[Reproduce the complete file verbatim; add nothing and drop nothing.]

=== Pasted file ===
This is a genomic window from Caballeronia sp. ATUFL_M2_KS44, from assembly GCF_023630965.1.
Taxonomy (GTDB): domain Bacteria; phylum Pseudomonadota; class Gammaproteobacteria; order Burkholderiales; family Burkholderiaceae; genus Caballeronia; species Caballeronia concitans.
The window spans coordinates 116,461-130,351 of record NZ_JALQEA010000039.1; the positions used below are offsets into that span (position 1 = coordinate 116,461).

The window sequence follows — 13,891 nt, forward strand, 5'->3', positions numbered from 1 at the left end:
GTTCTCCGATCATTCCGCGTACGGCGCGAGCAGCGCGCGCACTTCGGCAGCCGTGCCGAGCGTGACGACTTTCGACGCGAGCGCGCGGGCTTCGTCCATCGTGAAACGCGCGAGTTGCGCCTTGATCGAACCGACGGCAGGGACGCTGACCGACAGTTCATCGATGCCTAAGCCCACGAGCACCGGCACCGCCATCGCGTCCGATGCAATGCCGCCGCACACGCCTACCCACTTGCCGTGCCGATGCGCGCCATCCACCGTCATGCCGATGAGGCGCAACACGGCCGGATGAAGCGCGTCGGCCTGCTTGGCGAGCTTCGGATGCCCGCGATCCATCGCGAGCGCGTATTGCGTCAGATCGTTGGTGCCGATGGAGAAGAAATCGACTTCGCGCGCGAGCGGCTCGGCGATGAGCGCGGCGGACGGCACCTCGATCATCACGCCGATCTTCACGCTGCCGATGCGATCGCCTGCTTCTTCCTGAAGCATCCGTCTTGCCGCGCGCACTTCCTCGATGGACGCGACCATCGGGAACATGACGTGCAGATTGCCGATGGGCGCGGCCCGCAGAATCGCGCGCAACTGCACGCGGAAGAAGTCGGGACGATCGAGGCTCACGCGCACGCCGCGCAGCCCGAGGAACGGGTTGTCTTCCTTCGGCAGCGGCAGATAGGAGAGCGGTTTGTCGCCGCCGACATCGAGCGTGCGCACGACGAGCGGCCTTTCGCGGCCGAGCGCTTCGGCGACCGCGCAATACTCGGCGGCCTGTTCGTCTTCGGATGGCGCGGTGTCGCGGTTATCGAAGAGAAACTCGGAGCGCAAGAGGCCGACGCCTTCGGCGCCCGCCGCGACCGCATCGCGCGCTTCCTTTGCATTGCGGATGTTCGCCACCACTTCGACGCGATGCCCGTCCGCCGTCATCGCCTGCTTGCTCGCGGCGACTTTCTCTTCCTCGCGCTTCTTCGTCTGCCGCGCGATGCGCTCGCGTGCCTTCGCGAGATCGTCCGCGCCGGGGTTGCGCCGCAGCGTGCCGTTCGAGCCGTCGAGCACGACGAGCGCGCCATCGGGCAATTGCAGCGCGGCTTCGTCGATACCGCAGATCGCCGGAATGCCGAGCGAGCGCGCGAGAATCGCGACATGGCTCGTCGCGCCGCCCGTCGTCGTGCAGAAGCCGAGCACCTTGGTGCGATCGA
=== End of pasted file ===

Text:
This is a genomic window from Caballeronia sp. ATUFL_M2_KS44, from assembly GCF_023630965.1.
Taxonomy (GTDB): domain Bacteria; phylum Pseudomonadota; class Gammaproteobacteria; order Burkholderiales; family Burkholderiaceae; genus Caballeronia; species Caballeronia concitans.
The window spans coordinates 116,461-130,351 of record NZ_JALQEA010000039.1; the positions used below are offsets into that span (position 1 = coordinate 116,461).

The window sequence follows — 13,891 nt, forward strand, 5'->3', positions numbered from 1 at the left end:
GTTCTCCGATCATTCCGCGTACGGCGCGAGCAGCGCGCGCACTTCGGCAGCCGTGCCGAGCGTGACGACTTTCGACGCGAGCGCGCGGGCTTCGTCCATCGTGAAACGCGCGAGTTGCGCCTTGATCGAACCGACGGCAGGGACGCTGACCGACAGTTCATCGATGCCTAAGCCCACGAGCACCGGCACCGCCATCGCGTCCGATGCAATGCCGCCGCACACGCCTACCCACTTGCCGTGCCGATGCGCGCCATCCACCGTCATGCCGATGAGGCGCAACACGGCCGGATGAAGCGCGTCGGCCTGCTTGGCGAGCTTCGGATGCCCGCGATCCATCGCGAGCGCGTATTGCGTCAGATCGTTGGTGCCGATGGAGAAGAAATCGACTTCGCGCGCGAGCGGCTCGGCGATGAGCGCGGCGGACGGCACCTCGATCATCACGCCGATCTTCACGCTGCCGATGCGATCGCCTGCTTCTTCCTGAAGCATCCGTCTTGCCGCGCGCACTTCCTCGATGGACGCGACCATCGGGAACATGACGTGCAGATTGCCGATGGGCGCGGCCCGCAGAATCGCGCGCAACTGCACGCGGAAGAAGTCGGGACGATCGAGGCTCACGCGCACGCCGCGCAGCCCGAGGAACGGGTTGTCTTCCTTCGGCAGCGGCAGATAGGAGAGCGGTTTGTCGCCGCCGACATCGAGCGTGCGCACGACGAGCGGCCTTTCGCGGCCGAGCGCTTCGGCGACCGCGCAATACTCGGCGGCCTGTTCGTCTTCGGATGGCGCGGTGTCGCGGTTATCGAAGAGAAACTCGGAGCGCAAGAGGCCGACGCCTTCGGCGCCCGCCGCGACCGCATCGCGCGCTTCCTTTGCATTGCGGATGTTCGCCACCACTTCGACGCGATGCCCGTCCGCCGTCATCGCCTGCTTGCTCGCGGCGACTTTCTCTTCCTCGCGCTTCTTCGTCTGCCGCGCGATGCGCTCGCGTGCCTTCGCGAGATCGTCCGCGCCGGGGTTGCGCCGCAGCGTGCCGTTCGAGCCGTCGAGCACGACGAGCGCGCCATCGGGCAATTGCAGCGCGGCTTCGTCGATACCGCAGATCGCCGGAATGCCGAGCGAGCGCGCGAGAATCGCGACATGGCTCGTCGCGCCGCCCGTCGTCGTGCAGAAGCCGAGCACCTTGGTGCGATCGA